Where an undertaking was acquired by an assessee under a will, and such an undertaking is transferred by him as a slump sale within a year, the undertaking will be classified as short-term or a long-term asset based on the period for which the previous owner ‘owned and held’ the undertaking [S. 49(1)(ii)].
3. Taxability arises in the year of transfer of the undertaking. The undertaking will be deemed to be transferred on execution of the agreement and registration thereof coupled with the handing over of possession of the undertaking to the transferee. However, if the year of the agreement of the undertaking and registration thereof and the year of its possession fall in two different previous years, then the previous year in which the possession of the undertaking is handed over to the transferee will be considered as the year of transfer.
4. Capital gains arising on slump sale are calculated as the difference between sale consideration and the net worth of the undertaking. Net worth is deemed to be the cost of acquisition and cost of improvement for S. 48 and S. 49 of the Act.
5. As per S. 50B, no indexation benefit is available on cost of acquisition, i.e., net worth.
6. In the year of transfer of the undertaking, the assessee has to furnish an accountant’s report in Form 3CEA along with the return of income indicating the computation of net worth arrived at and certifying that the figure of net worth has been correctly arrived at. Although the certification of computation is based on the information and explanations obtained by the accountant, the essence of the form is on reporting that the computation is ‘true and correct’ rather than ‘true and fair’.
7. In case of slump sale of more than one undertaking, the computation should be done separately for each undertaking. This is substantiated by Note 5 to Form 3CEA, which requires the computation of net worth of each undertaking to be indicated separately.
8. In case of slump sale in the nature of succession of a firm or a proprietary concern by a company, capital gains made on slump sale may be entitled to exemption u/s.47(xiii) and (xiv), respectively, provided the other conditions of these Sections are satisfied. In case of violation of conditions of S. 47(xiii) or (xiv) in any subsequent year, the benefit availed by the firm or the sole proprietor will be taxable in the hands of the successor company in the year in which the violation takes place as per S. 47A(3).
Besides, if the successor company violates the conditions of S. 47(xiii) or (xiv) by transferring that undertaking under a slump sale within three years of conversion, the undertaking will be classified as a short-term capital asset as per S. 50B. Then, the company would have to pay for the loss of tax benefit due to violation of conditions, as well as tax on the short-term capital gains arising on the slump sale.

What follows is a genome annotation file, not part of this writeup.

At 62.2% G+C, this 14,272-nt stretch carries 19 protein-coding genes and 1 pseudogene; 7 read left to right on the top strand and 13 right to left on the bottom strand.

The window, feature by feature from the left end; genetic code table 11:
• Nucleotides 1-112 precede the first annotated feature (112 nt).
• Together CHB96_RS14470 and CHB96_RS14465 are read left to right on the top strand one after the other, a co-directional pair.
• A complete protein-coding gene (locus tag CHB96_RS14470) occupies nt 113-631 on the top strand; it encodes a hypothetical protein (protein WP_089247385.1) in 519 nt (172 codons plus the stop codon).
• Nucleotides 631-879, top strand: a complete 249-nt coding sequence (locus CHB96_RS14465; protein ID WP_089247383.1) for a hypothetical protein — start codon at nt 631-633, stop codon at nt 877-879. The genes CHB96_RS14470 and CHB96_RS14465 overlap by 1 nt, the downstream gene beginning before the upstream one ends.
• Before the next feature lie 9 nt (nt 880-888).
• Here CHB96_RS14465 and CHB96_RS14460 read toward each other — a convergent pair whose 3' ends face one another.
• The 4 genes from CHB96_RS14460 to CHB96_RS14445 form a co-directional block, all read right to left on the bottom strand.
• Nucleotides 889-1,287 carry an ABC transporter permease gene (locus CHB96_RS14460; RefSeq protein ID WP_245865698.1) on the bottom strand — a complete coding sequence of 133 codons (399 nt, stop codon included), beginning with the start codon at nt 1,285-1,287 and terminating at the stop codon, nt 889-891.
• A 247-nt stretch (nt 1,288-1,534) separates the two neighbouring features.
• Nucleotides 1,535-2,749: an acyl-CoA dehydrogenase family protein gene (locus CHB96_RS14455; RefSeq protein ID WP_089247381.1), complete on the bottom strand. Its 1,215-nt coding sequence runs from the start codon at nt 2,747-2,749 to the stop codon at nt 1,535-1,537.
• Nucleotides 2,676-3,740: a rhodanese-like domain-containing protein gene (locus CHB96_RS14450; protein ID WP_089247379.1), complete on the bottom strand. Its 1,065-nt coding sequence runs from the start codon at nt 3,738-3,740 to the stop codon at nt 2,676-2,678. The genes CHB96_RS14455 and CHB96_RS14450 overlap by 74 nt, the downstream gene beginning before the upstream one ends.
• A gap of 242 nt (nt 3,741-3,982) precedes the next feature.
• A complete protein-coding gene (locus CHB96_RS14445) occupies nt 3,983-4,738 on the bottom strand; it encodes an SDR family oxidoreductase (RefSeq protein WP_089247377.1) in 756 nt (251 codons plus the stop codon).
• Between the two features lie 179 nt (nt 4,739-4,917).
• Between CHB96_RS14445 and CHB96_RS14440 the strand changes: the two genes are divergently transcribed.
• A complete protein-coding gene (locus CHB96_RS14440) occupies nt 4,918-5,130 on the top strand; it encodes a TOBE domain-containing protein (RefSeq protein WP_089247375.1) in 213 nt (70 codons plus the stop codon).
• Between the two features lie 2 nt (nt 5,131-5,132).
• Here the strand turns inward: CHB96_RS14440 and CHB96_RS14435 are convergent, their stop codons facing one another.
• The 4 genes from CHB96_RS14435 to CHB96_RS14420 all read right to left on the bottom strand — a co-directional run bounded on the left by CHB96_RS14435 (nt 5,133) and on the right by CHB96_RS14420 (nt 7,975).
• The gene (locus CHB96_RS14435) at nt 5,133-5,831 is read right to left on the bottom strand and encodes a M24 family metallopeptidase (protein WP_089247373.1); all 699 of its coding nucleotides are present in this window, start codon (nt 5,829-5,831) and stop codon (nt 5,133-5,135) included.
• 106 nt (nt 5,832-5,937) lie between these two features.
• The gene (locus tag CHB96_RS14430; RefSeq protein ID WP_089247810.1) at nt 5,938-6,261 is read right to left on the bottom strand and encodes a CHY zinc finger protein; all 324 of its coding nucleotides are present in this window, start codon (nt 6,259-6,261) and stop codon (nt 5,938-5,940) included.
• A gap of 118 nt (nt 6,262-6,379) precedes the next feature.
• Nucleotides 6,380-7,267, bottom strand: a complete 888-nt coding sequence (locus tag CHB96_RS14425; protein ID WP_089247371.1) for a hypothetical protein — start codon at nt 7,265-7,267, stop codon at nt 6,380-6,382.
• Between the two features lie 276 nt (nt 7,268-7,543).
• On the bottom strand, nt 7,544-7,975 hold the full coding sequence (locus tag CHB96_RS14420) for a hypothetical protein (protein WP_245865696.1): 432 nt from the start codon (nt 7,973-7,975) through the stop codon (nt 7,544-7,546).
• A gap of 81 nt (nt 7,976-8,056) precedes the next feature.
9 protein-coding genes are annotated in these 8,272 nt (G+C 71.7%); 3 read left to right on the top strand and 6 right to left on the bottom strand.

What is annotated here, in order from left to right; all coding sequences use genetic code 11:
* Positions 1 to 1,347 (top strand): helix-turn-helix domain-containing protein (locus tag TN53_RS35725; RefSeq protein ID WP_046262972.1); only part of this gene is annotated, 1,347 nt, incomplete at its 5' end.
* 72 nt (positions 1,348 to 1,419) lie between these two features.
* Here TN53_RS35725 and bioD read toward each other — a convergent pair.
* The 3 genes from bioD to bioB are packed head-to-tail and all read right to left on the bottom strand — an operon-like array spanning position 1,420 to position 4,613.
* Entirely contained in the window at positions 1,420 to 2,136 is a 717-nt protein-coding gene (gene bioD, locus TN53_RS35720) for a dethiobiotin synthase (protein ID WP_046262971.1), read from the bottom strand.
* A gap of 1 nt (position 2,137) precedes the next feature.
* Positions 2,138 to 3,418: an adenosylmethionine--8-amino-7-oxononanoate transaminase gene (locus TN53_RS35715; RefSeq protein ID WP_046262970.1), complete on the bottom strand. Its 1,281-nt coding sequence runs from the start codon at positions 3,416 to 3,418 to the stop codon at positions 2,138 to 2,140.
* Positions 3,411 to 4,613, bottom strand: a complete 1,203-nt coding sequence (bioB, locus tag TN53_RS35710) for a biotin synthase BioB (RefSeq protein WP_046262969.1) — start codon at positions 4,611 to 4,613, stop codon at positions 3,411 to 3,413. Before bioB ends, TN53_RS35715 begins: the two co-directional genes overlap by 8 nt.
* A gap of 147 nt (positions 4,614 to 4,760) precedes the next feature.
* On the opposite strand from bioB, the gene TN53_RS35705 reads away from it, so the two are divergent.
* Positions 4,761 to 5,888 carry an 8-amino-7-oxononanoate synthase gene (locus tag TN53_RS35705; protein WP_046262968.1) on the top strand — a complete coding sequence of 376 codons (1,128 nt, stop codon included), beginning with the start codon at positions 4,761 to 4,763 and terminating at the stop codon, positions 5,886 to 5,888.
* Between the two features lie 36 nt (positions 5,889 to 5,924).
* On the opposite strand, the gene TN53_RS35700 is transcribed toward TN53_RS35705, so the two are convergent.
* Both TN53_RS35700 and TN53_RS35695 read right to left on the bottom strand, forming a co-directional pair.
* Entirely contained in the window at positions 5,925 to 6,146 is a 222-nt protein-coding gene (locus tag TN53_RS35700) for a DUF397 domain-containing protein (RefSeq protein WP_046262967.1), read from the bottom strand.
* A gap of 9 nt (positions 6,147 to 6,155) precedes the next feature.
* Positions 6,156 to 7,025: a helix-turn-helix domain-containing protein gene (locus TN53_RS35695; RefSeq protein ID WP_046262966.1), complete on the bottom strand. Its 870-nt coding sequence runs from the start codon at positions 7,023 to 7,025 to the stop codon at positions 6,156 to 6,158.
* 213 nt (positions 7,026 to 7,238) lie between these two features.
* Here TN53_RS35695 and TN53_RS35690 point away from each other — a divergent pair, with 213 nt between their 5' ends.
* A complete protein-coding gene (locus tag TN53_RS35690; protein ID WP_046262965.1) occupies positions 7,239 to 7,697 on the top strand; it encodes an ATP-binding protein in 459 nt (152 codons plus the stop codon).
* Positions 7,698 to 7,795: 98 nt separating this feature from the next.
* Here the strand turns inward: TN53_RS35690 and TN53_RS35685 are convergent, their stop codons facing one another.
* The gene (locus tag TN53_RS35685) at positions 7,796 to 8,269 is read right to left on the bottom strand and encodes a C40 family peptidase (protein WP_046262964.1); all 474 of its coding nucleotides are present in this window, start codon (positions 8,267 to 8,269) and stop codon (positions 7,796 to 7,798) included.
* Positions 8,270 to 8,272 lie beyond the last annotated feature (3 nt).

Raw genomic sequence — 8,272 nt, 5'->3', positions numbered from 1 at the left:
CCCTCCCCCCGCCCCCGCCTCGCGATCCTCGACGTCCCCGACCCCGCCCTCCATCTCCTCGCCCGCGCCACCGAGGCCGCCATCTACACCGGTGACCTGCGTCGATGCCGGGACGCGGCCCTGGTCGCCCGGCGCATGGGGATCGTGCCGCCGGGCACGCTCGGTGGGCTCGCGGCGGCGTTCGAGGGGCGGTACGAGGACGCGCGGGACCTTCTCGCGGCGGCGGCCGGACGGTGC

9. Gains made by a foreign resident from the alienation of a permanent establishment or a fixed base in India by way of slump sale, shall be taxable in India as per S. 50B read with Article 13 (Capital Gains) of the UN/ OECD Model Convention on Double Taxation Avoidance Agreement.
When S. 50B was originally introduced, ‘net worth’ was defined as per the Sick Industrial Companies (Special Provisions) Act, 1985 to mean ‘the sum total of paid-up capital and free reserves’. In order to remove implemental difficulties, such as a non-corporate entity having no separate capital or reserves; non-application of the definition under SICA to non-corporate assesses, etc., the definition of net worth was amended retrospectively by Finance Act, 2000 w.e.f. A.Y. 2000-01. Now, net worth is defined in Explanation 1 to S. 50B as the difference between ‘the aggregate value of total assets of the undertaking or division’ and ‘the value of its liabilities as appearing in books of account’. This amendment has made it clear that the slump sale provisions apply to a non-corporate entity also.
The ‘aggregate value of total assets of the undertaking or division’ is the sum total of :
1. WDV as determined u/s.43(6)(c)(i)(C) in case of depreciable assets.
2. The book value in case of other assets.
It is important to note here that neither S. 50B, nor Form 3CEA lays down the date as on which the net worth is to be determined. In Coromandel Fertilisers v. DCIT, (90 ITD 344) the Hyderabad Tribunal has observed that ‘net worth of the undertaking on the date of transfer is deemed to be its cost of acquisition’.